Loss severities on distressed residential mortgages are likely to rise this year as several key government support programs expire, Fitch Ratings says.
Low mortgage rates, home buyer tax credits and government directed loan modification programs have led to an improvement in home prices and loss severities since last year's second quarter. However, the expiration in the coming months of both the tax credit and the Federal Reserve's $1.25 trillion mortgage-backed securities purchase program will increase negative pressure on home prices, according to Grant Bailey, a senior director at Fitch.
Additionally, an increase in the liquidation of loans with unsuccessful loan modifications is expected to add to the supply of distressed inventory in the housing market.
"Servicers are further along in identifying borrowers ineligible for modifications and will likely be more aggressive in liquidating those loans this year compared to last," Bailey says. "Less costly alternatives to foreclosure, such as short sales, should help stem rising loss severities due to the lower costs and speed of the resolution."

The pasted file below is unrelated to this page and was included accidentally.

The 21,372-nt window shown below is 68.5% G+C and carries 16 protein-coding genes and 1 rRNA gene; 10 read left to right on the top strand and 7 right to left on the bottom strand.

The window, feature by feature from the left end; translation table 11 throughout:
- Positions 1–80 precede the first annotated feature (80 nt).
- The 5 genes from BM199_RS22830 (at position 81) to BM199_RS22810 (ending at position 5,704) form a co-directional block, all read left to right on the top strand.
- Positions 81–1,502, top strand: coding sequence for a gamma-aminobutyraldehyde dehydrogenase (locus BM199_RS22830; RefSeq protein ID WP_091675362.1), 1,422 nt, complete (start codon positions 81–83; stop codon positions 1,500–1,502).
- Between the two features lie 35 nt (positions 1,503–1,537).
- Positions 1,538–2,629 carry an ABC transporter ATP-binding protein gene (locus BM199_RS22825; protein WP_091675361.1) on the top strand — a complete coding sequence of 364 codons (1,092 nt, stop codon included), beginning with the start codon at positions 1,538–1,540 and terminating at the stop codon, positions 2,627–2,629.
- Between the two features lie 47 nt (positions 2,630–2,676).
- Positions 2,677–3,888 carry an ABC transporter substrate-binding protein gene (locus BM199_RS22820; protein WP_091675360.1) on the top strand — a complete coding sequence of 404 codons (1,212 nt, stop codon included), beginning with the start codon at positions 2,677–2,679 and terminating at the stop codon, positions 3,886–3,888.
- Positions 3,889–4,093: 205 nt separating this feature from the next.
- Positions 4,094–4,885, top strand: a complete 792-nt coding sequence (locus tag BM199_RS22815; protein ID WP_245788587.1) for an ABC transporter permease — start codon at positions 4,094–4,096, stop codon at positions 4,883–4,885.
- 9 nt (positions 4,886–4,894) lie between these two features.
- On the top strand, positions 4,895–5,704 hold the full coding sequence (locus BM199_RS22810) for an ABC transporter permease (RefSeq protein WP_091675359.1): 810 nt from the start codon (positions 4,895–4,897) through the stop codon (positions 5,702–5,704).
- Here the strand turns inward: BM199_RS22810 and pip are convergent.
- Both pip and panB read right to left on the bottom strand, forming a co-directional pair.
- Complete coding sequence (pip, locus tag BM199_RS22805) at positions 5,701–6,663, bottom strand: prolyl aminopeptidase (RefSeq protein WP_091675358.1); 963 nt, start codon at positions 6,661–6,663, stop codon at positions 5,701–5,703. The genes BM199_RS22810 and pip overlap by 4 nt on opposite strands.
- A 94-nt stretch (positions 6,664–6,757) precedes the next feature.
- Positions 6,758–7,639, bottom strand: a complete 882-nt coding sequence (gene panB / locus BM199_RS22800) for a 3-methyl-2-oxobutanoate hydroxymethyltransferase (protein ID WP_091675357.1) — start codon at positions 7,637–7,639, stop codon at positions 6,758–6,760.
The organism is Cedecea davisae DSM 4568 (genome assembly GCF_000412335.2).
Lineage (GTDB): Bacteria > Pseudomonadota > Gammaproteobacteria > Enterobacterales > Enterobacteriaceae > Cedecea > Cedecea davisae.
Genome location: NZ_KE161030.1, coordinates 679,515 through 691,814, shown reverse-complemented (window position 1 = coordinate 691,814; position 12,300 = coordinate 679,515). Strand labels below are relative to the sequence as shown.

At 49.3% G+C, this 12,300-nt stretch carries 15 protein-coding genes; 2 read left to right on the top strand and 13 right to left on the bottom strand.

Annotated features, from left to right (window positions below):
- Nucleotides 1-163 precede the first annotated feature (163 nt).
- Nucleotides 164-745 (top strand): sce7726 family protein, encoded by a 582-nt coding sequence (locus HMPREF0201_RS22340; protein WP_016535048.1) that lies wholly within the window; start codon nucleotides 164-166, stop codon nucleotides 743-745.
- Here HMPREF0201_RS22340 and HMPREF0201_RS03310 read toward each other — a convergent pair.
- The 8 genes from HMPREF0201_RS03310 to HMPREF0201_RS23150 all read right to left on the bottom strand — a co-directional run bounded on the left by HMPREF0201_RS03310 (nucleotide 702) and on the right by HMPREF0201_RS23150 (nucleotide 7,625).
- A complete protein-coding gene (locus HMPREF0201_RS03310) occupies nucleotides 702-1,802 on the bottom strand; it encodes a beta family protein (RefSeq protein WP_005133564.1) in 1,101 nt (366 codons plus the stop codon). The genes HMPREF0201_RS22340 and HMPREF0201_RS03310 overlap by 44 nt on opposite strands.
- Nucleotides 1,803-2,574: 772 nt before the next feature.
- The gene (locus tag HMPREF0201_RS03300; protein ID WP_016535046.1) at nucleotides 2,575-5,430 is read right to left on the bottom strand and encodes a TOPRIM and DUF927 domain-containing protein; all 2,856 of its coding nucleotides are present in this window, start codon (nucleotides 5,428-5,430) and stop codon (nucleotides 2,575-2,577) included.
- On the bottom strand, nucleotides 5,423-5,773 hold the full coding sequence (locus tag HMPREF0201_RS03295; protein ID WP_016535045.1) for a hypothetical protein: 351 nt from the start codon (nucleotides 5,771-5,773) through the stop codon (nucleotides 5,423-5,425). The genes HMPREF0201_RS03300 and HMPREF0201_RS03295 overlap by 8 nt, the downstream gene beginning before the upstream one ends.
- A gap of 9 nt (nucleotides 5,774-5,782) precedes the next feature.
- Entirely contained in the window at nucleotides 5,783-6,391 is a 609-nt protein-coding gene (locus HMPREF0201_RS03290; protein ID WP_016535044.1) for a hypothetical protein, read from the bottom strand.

Loss severities on loans resolved through short sales are approximately 10% lower than loss severities on loans in which the servicer takes possession of the property, according to Fitch.
Fitch also notes that the expected seasonal increase in housing activity through the summer may delay the full impact of the withdrawal of the government support programs until later this year.
Loss severity trends continue to be strongly dependent on home-price trends. In the two years prior to the recent improvement, national home prices dropped approximately 30%, while loss severities on loans that incurred losses doubled to record highs of 43% for private-label prime loans, 58% for Alt-A loans and 72% for subprime loans, Fitch says.
SOURCE: Fitch Ratings